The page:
Last fall, many were predicting Armstrong’s imminent demise as CEO of AOL. But the stock has more than tripled over the last 12 months. In fact, on Tuesday, after announcing a third-quarter profit, the company’s shares hit a 52-week high of $43.70. “I was dead wrong” about Armstrong, says economist Paul Kedrosky, who once forecast that Armstrong would be nudged out of AOL by early 2012 if he didn’t find buyers for AOL’s various assets.
The question now is how much Armstrong’s efforts matter given that the company’s core business of display advertising appears to be collapsing as a dominant strategy.
There’s no doubt that AOL’s rebound has been dramatic. Little more than a year ago, the company’s stock had tumbled to just north of $11 per share, as shareholders fretted over a litany of issues. Among them: AOL’s $350 million cash acquisition of Huffington Post wasn’t showing returns; the founder of TechCrunch, who sold to AOL and was later fired, began dragging the company through the mud; and Patch a collection of hundreds of local ad-supported online newspapers that target small communities, was costing unprofitable AOL $160 million annually.
Armstrong — a charismatic leader who formerly headed up U.S. sales for Google — has done much to assuage concerned investors since that time.
In addition to some operational restructuring, stock buybacks (AOL repurchased 300,000 shares in early August), reducing its number of outstanding shares, and smartly managing Wall Street’s expectations, the company agreed in April to sell roughly 800 patents to Microsoft for $1 billion, returning all of the proceeds to investors. AOL also slowed the slide in its legacy, dial-up subscription service (revenue is down 9.6 percent year-over-year, its lowest rate of decline since 2006); it pared down Patch; and it’s been increasingly focusing on growing search, Internet video, and its ad network business.
“In totality, it’s quite impressive,” says Lou Kerner, a former Internet analyst who today manages The Social Internet Fund, a New York-based company that invests in privately held social and mobile companies. “Could someone else have gotten as much money for the patents? Maybe. But what was recently considered an also-ran appears to be in the midst of turnaround, and it’s due to Tim and the talented team’s he’s recruited.”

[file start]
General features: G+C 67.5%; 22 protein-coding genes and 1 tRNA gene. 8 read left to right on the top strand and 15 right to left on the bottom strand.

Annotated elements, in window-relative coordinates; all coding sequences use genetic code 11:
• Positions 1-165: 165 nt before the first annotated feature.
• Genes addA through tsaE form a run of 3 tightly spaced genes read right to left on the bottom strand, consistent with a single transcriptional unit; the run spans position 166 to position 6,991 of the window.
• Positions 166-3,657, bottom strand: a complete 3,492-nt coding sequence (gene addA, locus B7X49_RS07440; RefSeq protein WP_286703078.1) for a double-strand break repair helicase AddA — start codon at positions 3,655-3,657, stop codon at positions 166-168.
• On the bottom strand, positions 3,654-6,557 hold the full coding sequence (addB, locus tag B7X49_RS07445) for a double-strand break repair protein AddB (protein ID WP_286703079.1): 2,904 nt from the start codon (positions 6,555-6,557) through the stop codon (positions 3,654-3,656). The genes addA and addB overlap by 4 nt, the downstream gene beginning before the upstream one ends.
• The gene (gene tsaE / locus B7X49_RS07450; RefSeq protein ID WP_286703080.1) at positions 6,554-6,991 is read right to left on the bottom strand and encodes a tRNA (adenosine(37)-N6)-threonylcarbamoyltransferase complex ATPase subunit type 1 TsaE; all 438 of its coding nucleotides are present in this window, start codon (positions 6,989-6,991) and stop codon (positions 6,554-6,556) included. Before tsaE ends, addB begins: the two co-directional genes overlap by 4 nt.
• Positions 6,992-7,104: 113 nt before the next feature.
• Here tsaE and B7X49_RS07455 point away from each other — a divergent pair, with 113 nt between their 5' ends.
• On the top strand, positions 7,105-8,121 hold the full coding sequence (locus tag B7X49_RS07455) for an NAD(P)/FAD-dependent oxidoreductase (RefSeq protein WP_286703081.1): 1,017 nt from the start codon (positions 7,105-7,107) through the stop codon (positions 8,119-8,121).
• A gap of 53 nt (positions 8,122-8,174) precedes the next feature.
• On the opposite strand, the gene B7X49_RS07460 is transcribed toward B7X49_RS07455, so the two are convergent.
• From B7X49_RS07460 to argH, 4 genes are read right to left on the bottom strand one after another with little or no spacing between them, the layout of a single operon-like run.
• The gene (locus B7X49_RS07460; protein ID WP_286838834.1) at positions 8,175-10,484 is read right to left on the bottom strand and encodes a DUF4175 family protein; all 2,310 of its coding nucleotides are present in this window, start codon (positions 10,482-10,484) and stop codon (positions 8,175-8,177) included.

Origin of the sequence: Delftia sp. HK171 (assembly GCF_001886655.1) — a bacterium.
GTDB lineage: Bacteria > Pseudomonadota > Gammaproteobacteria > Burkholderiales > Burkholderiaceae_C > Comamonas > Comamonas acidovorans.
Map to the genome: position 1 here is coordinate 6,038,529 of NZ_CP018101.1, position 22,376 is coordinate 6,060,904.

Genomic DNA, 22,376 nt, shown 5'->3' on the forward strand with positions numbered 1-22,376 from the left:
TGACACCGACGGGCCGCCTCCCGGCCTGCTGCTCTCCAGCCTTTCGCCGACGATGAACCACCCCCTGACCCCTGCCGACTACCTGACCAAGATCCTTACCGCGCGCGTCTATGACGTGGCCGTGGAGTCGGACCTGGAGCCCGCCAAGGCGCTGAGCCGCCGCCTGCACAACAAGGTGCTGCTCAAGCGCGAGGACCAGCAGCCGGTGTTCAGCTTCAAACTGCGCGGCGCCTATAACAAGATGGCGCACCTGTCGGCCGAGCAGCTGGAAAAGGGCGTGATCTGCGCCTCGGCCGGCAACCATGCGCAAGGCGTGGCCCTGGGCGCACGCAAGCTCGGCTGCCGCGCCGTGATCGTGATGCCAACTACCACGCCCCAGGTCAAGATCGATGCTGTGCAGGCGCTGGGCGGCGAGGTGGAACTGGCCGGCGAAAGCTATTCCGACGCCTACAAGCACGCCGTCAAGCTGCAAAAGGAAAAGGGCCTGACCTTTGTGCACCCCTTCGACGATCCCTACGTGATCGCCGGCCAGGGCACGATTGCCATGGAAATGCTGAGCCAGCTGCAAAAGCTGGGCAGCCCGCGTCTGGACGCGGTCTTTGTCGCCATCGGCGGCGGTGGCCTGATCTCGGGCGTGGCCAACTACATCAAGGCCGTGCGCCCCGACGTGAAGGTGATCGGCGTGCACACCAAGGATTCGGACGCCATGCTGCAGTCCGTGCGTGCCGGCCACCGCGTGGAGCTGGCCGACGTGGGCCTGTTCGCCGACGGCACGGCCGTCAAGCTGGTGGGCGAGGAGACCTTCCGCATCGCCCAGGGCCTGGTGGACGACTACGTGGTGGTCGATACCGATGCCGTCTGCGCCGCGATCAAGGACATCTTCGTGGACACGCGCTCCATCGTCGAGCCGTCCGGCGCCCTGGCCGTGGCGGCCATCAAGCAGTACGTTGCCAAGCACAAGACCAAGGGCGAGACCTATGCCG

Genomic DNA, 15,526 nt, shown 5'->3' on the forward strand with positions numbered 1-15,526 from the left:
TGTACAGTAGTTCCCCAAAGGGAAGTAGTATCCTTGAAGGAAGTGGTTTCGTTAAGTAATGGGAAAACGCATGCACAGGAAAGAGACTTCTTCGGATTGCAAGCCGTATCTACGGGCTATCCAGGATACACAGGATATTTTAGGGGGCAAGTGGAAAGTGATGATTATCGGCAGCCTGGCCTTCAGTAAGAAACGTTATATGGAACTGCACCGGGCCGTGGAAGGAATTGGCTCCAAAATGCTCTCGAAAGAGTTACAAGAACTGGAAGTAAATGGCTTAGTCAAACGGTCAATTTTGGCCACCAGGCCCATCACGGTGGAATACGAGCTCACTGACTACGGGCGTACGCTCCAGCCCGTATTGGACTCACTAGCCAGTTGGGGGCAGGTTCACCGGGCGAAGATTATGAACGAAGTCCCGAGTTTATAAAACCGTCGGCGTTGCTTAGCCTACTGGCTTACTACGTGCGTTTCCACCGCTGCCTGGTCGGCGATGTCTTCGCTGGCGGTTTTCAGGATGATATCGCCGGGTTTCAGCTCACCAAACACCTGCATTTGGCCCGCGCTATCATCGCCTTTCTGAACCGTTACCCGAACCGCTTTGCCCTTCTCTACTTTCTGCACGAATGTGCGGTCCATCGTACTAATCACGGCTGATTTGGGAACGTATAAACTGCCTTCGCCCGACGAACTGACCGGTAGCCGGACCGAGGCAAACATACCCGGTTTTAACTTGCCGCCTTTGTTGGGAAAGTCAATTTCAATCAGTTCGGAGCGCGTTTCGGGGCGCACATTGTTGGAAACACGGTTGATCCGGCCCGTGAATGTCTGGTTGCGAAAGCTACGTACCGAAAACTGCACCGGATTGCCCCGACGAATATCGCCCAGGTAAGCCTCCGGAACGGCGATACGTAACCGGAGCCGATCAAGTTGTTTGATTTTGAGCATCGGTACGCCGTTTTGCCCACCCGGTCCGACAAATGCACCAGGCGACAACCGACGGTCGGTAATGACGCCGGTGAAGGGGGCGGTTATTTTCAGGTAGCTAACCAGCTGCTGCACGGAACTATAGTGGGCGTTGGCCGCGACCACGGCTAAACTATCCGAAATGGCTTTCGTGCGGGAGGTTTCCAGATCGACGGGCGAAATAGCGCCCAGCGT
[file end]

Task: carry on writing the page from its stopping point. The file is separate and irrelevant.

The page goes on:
Still, not everyone sees AOL as a potential growth story again, despite Armstrong’s accomplishments. The biggest reason: Most of AOL’s recent gains came not from its core business but rather tricks it’s been playing with search. While search revenue grew nearly 8 percent to $92 million through yield optimization and marketing campaigns, AOL’s U.S. ad revenue, which was flat in the second quarter, actually dropped in the third quarter. And with competition in the display ad business only growing more heated, Kedrosky doesn’t necessarily see that trend reversing. “Is there a business running ads against content? Sure,” he says. “It’s just a crappy business.”
Internet analyst Victor Anthony of Chicago-based Topeka Capital Markets is reserving judgment, too, saying he’s still “not convinced” that AOL can be turned around.
“I applaud what [Armstrong] has done to get the stock price back to where it probably should be, but [AOL’s] core business is still struggling,” says Anthony. “And if the product you offer is in secular decline, if its toward the end of it is product life cycle and it’s being disintermediated by technological change,” operating as independent company stops making sense after a point.
Indeed, says Anthony, while the industry may want to cheer on the long beleaguered company, to imagine a new day dawning for AOL, its momentum may instead make it easier for Armstrong to steer it to a desirable buyer within the next two years.
For someone in Mayer’s position, that could be a victory, too.
Photo: Tim Armstrong, AOL Chairman and Chief Executive Officer, speaks during the Reuters Global Technology Summit in New York, May 16, 2011. REUTERS/Brendan McDermid